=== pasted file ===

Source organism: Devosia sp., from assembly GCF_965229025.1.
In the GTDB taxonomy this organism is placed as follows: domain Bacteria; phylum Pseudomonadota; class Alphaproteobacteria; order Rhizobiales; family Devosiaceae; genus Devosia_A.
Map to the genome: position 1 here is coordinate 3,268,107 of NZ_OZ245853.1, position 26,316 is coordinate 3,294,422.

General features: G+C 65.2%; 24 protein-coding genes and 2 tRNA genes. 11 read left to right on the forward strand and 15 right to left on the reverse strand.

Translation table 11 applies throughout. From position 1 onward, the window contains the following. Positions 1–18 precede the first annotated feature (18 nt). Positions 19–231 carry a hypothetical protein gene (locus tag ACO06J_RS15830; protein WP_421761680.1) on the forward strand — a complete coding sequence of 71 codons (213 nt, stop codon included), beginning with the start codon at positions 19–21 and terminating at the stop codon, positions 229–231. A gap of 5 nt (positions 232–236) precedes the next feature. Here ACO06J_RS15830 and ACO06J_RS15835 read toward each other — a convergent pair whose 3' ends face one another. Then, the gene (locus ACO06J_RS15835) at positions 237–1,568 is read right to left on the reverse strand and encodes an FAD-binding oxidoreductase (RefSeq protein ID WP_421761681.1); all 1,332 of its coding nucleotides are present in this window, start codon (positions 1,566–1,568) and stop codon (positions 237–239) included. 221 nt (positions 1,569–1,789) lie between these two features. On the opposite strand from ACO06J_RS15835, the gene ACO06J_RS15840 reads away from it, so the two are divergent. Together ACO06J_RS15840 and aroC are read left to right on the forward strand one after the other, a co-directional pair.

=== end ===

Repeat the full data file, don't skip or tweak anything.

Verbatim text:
Source organism: Devosia sp., from assembly GCF_965229025.1.
In the GTDB taxonomy this organism is placed as follows: domain Bacteria; phylum Pseudomonadota; class Alphaproteobacteria; order Rhizobiales; family Devosiaceae; genus Devosia_A.
Map to the genome: position 1 here is coordinate 3,268,107 of NZ_OZ245853.1, position 26,316 is coordinate 3,294,422.

General features: G+C 65.2%; 24 protein-coding genes and 2 tRNA genes. 11 read left to right on the forward strand and 15 right to left on the reverse strand.

Translation table 11 applies throughout. From position 1 onward, the window contains the following. Positions 1–18 precede the first annotated feature (18 nt). Positions 19–231 carry a hypothetical protein gene (locus tag ACO06J_RS15830; protein WP_421761680.1) on the forward strand — a complete coding sequence of 71 codons (213 nt, stop codon included), beginning with the start codon at positions 19–21 and terminating at the stop codon, positions 229–231. A gap of 5 nt (positions 232–236) precedes the next feature. Here ACO06J_RS15830 and ACO06J_RS15835 read toward each other — a convergent pair whose 3' ends face one another. Then, the gene (locus ACO06J_RS15835) at positions 237–1,568 is read right to left on the reverse strand and encodes an FAD-binding oxidoreductase (RefSeq protein ID WP_421761681.1); all 1,332 of its coding nucleotides are present in this window, start codon (positions 1,566–1,568) and stop codon (positions 237–239) included. 221 nt (positions 1,569–1,789) lie between these two features. On the opposite strand from ACO06J_RS15835, the gene ACO06J_RS15840 reads away from it, so the two are divergent. Together ACO06J_RS15840 and aroC are read left to right on the forward strand one after the other, a co-directional pair.